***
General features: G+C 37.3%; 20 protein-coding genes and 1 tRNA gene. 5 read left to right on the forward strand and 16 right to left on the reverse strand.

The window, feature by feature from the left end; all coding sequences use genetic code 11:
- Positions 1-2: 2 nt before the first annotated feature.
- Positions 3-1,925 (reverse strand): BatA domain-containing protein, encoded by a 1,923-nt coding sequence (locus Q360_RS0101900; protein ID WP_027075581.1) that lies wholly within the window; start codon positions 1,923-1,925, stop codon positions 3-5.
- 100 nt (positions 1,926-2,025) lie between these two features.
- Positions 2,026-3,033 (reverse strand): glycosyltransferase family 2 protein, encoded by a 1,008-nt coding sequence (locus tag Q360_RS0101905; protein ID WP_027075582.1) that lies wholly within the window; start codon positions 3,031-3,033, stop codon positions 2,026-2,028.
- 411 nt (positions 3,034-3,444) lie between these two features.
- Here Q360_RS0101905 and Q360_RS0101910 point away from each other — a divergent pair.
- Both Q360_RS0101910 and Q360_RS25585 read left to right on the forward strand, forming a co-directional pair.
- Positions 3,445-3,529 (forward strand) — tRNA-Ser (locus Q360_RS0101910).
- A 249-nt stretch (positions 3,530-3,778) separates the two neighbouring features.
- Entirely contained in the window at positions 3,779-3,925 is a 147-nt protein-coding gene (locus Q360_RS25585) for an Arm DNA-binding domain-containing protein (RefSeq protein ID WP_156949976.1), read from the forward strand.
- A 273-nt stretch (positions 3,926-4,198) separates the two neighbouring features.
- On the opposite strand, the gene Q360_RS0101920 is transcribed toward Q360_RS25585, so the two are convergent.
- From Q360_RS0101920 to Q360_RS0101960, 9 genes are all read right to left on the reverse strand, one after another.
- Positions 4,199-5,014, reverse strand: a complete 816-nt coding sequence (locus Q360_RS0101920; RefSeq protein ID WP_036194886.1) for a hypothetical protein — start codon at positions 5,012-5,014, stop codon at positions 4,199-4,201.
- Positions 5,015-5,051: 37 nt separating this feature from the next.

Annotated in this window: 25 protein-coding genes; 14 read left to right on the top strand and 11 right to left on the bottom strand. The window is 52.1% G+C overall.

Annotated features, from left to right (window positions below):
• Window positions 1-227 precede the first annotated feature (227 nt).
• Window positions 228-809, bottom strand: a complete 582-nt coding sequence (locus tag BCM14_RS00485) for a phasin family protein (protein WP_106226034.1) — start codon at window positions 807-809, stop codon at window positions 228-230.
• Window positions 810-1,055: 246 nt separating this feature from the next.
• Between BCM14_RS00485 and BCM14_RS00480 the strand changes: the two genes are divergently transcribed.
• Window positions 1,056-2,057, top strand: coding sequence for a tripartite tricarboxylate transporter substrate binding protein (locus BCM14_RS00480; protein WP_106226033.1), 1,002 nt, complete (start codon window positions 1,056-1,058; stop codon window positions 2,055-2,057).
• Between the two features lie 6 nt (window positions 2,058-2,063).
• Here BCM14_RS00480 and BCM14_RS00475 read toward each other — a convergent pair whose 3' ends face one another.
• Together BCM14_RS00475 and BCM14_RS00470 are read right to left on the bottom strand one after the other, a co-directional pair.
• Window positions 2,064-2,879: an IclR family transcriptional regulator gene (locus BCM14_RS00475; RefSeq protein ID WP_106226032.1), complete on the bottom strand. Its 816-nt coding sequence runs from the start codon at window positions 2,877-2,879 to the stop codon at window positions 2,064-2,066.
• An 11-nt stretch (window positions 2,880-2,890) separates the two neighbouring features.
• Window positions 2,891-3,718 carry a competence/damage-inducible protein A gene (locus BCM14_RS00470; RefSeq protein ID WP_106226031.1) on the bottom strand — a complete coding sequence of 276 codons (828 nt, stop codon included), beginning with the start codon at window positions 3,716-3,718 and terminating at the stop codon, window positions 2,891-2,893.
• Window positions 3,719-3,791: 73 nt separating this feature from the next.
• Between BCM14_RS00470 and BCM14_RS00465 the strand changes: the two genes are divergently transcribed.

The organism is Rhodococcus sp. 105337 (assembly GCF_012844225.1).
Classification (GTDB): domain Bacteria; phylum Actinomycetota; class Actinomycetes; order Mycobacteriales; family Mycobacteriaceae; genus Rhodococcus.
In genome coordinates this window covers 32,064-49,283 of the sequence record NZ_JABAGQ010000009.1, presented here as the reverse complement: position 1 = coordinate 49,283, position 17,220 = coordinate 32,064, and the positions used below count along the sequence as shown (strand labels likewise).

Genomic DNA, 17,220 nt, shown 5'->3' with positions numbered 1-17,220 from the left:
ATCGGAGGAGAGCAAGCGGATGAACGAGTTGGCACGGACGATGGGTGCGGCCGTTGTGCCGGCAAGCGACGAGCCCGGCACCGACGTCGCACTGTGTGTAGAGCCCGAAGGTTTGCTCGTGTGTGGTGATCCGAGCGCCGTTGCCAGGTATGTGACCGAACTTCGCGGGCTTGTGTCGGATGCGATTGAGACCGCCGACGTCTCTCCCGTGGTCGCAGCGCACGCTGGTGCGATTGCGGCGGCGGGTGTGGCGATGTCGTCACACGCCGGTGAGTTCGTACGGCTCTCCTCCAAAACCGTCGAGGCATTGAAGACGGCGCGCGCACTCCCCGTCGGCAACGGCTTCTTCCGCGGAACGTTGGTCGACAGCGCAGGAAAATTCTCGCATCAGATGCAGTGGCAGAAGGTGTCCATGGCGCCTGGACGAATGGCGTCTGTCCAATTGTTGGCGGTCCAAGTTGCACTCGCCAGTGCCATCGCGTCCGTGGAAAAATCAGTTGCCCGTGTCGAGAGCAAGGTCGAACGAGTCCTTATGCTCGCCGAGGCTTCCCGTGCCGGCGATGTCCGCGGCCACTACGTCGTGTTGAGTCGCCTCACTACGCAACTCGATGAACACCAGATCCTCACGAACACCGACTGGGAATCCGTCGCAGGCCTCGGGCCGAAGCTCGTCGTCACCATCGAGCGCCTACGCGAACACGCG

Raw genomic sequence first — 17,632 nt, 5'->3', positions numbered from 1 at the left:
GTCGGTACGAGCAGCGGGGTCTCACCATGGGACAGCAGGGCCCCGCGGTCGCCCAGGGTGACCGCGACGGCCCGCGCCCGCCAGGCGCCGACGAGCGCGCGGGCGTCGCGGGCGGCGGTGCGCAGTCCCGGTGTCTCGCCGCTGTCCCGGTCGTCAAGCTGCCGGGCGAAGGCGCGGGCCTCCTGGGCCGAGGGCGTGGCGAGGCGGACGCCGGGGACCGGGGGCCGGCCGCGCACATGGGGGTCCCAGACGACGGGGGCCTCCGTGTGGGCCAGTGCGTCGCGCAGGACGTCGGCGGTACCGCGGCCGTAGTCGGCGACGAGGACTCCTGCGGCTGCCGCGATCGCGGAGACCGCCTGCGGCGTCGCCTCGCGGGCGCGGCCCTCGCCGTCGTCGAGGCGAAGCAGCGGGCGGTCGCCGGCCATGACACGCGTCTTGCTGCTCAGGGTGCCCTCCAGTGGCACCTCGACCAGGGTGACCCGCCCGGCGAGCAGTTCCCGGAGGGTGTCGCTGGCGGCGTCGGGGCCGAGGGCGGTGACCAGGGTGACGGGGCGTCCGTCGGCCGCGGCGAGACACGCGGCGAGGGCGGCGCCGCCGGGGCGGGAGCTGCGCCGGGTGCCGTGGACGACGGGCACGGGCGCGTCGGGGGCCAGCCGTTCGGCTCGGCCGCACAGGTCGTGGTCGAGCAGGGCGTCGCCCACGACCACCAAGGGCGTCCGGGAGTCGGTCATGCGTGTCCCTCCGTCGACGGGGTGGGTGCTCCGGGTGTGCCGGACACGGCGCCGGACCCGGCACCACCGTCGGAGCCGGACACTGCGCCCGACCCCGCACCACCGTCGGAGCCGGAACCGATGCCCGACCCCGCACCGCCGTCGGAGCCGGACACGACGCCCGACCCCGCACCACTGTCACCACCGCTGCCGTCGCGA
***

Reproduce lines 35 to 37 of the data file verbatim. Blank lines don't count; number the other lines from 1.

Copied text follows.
In genome coordinates this window covers 32,064-49,283 of the sequence record NZ_JABAGQ010000009.1, presented here as the reverse complement: position 1 = coordinate 49,283, position 17,220 = coordinate 32,064, and the positions used below count along the sequence as shown (strand labels likewise).

Genomic DNA, 17,220 nt, shown 5'->3' with positions numbered 1-17,220 from the left:
ATCGGAGGAGAGCAAGCGGATGAACGAGTTGGCACGGACGATGGGTGCGGCCGTTGTGCCGGCAAGCGACGAGCCCGGCACCGACGTCGCACTGTGTGTAGAGCCCGAAGGTTTGCTCGTGTGTGGTGATCCGAGCGCCGTTGCCAGGTATGTGACCGAACTTCGCGGGCTTGTGTCGGATGCGATTGAGACCGCCGACGTCTCTCCCGTGGTCGCAGCGCACGCTGGTGCGATTGCGGCGGCGGGTGTGGCGATGTCGTCACACGCCGGTGAGTTCGTACGGCTCTCCTCCAAAACCGTCGAGGCATTGAAGACGGCGCGCGCACTCCCCGTCGGCAACGGCTTCTTCCGCGGAACGTTGGTCGACAGCGCAGGAAAATTCTCGCATCAGATGCAGTGGCAGAAGGTGTCCATGGCGCCTGGACGAATGGCGTCTGTCCAATTGTTGGCGGTCCAAGTTGCACTCGCCAGTGCCATCGCGTCCGTGGAAAAATCAGTTGCCCGTGTCGAGAGCAAGGTCGAACGAGTCCTTATGCTCGCCGAGGCTTCCCGTGCCGGCGATGTCCGCGGCCACTACGTCGTGTTGAGTCGCCTCACTACGCAACTCGATGAACACCAGATCCTCACGAACACCGACTGGGAATCCGTCGCAGGCCTCGGGCCGAAGCTCGTCGTCACCATCGAGCGCCTACGCGAACACGCG